1. Owners, Partners and or Board members will probably need training and ongoing CPD to understand their responsibilities.
    2. At a certain level, some practices will need to hire or appoint Data Protection Officers. These people at a minimum will probably have been on more detailed training courses to gain some level of accreditation. In reality many of those that need a DPO will hire them in – as you would a H&S consultant.
    3. Selected practice staff will need more limited and focused training to make them aware of how GDPR affects their roles and how what they do impacts the broader business. This training could conceivably be delivered via e-learning.
  2. To be secure and compliant
    1. Every practice, no matter what its size, will probably need to undertake a data mapping exercise (DME) that will act as a kind of data datum from which all other practical actions will flow.
    2. Following the DME any data processing that could put personal data at risk – for instance passing data to other practices, will probably need to undergo a Data Protection Impact Assessment (DPIA).
    3. Recommendations that result from the DPIAs will then need to be implemented
  3. And to obtain consent & protect rights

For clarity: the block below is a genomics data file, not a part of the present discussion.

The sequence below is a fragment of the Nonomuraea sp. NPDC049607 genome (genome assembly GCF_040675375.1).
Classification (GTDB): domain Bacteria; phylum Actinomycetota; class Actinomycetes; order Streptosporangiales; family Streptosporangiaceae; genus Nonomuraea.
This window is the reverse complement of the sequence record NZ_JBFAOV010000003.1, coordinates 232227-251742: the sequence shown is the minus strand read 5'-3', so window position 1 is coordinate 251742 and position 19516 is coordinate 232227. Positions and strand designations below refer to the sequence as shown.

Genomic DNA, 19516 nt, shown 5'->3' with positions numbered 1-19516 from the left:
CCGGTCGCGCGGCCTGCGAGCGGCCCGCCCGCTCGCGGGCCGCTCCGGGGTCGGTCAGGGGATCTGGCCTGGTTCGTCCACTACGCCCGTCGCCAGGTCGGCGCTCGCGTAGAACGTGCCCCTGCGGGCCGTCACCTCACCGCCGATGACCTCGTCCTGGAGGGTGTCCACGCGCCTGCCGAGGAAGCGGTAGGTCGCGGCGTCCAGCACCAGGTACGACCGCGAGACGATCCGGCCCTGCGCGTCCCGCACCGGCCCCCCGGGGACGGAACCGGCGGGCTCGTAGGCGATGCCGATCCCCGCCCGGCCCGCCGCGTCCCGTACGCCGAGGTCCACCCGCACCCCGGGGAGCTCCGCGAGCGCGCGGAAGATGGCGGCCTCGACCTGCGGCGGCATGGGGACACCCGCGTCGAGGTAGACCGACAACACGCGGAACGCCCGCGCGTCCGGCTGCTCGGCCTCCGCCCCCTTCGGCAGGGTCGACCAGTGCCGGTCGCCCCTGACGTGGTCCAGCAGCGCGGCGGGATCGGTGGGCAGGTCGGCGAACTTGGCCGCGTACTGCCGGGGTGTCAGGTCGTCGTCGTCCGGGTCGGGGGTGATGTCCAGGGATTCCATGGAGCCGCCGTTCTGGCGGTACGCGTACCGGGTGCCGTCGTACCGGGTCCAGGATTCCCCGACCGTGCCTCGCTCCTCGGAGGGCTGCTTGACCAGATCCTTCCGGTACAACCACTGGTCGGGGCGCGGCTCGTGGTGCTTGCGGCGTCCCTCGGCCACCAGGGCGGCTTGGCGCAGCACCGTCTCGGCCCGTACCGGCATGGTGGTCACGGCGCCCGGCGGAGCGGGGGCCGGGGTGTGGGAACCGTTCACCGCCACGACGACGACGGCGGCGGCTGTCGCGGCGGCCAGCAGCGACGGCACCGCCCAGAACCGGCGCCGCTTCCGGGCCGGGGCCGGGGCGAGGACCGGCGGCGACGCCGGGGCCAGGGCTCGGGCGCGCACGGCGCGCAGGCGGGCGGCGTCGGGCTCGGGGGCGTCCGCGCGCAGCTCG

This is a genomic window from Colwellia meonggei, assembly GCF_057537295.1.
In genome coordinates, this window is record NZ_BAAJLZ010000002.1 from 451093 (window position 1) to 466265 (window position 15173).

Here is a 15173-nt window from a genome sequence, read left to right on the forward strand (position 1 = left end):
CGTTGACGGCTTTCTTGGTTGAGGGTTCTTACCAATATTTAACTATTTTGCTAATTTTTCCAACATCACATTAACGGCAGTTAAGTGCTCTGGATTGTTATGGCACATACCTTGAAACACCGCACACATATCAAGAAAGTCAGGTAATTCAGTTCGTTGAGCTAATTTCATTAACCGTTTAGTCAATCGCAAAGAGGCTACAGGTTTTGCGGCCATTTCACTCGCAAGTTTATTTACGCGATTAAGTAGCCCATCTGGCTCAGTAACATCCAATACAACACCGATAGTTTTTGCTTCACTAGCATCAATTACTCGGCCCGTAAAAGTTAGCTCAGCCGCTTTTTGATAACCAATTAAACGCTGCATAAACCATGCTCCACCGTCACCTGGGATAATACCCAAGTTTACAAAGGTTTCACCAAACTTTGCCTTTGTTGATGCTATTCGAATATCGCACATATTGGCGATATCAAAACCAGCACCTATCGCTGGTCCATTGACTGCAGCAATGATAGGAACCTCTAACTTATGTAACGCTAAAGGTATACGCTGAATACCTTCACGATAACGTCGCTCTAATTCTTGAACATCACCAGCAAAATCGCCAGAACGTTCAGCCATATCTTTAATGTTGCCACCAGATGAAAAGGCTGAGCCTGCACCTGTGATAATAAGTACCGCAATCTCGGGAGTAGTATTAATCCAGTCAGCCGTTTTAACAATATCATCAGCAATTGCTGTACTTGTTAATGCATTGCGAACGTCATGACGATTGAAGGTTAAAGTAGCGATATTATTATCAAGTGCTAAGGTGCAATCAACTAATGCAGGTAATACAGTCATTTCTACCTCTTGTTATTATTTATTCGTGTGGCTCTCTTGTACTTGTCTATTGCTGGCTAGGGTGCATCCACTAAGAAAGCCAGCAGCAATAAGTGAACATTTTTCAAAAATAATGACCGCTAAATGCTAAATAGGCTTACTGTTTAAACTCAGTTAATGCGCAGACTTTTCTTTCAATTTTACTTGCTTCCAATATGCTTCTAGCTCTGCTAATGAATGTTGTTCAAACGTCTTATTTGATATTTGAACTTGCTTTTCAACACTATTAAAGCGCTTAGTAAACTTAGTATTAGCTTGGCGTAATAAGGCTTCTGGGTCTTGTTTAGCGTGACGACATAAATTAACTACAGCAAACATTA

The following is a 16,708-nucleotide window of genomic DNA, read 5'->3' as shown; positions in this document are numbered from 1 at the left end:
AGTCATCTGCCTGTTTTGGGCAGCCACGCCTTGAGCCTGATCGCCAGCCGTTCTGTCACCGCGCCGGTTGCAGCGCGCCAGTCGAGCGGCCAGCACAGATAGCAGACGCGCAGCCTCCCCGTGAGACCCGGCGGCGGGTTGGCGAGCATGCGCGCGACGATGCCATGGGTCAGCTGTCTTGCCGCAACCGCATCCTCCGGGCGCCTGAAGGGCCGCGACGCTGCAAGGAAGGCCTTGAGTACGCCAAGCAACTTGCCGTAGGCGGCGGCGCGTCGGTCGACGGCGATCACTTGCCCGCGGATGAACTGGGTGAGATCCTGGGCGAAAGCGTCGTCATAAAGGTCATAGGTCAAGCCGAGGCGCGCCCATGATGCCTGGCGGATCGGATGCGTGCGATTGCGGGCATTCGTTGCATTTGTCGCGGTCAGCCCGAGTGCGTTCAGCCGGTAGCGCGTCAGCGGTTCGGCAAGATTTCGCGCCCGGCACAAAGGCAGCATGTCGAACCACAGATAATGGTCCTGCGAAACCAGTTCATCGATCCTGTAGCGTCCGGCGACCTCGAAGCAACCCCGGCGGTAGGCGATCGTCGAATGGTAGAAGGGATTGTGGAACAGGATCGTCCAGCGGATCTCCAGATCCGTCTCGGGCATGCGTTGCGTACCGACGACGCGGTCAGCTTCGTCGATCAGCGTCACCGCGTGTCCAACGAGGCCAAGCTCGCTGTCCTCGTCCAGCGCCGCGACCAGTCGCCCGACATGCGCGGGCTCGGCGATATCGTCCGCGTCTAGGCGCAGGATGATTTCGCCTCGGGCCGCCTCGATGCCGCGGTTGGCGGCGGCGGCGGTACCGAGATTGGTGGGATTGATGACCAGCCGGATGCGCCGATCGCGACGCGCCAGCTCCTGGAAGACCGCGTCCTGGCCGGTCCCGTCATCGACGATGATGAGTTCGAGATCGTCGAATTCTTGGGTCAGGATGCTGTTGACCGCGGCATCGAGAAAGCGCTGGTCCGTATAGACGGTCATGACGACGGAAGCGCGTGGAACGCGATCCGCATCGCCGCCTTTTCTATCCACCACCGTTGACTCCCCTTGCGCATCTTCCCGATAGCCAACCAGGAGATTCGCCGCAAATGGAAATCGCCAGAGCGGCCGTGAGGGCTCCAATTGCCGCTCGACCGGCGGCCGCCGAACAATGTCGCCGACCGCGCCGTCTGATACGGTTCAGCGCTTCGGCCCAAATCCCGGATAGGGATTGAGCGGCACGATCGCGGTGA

1. Once a practice’s data processes are compliant and if the practice wants to market to their clients via email or by post then that organisation will need obtain their data subjects’ consent.
    2. Even the sending of vaccine reminder statements comes under GDPR as the processing of various data categories for certain things is dealt with under six principals and on six different legal bases by GDPR. Every practice will also need to take account of specific personal rights that GDPR offers data subjects and that confer a legal obligation on the business. If you’ve not yet been the subject of a Subject Access Request, the chances are that in the period following May 2018 you will.
    3. One big change for most of Connected Vet’s clients will come around consensual data processing as the processing of personal data for marketing purposes is definitely subject to GDPR and will definitely require both practice and agency to make practical changes to remain compliant. However as I’ve indicated above GDPR will cover so much more than that.

What practical actions can vets take to move towards compliance?

After completing a GDPR practitioners course and taking part in numerous data flow audits for veterinary practices, i'm now in a position to say that I believe there are three routes a practice can practically take to move towards compliance.  

1. The Un-assisted route where you do the whole process yourself.

2. The Supported route, where you get a consultant in to help.

3. A Self-serve route, where you get get help to complete the process yourself.  This is the route that the SPVS are recommending and that i believe most practices will ultimately take. 

You can get more detail on all of these routes if you read my blog on 'The 3 routes towards GDPR compliance for vets'.

Read my '3 routes' blog

In the meantime, if you have any questions you might want to drop me a line or check out my developing blog post 'GDPR Q&As for vets' that answers some of the main questions vets ask us about GDPR. 

Andrew Rastall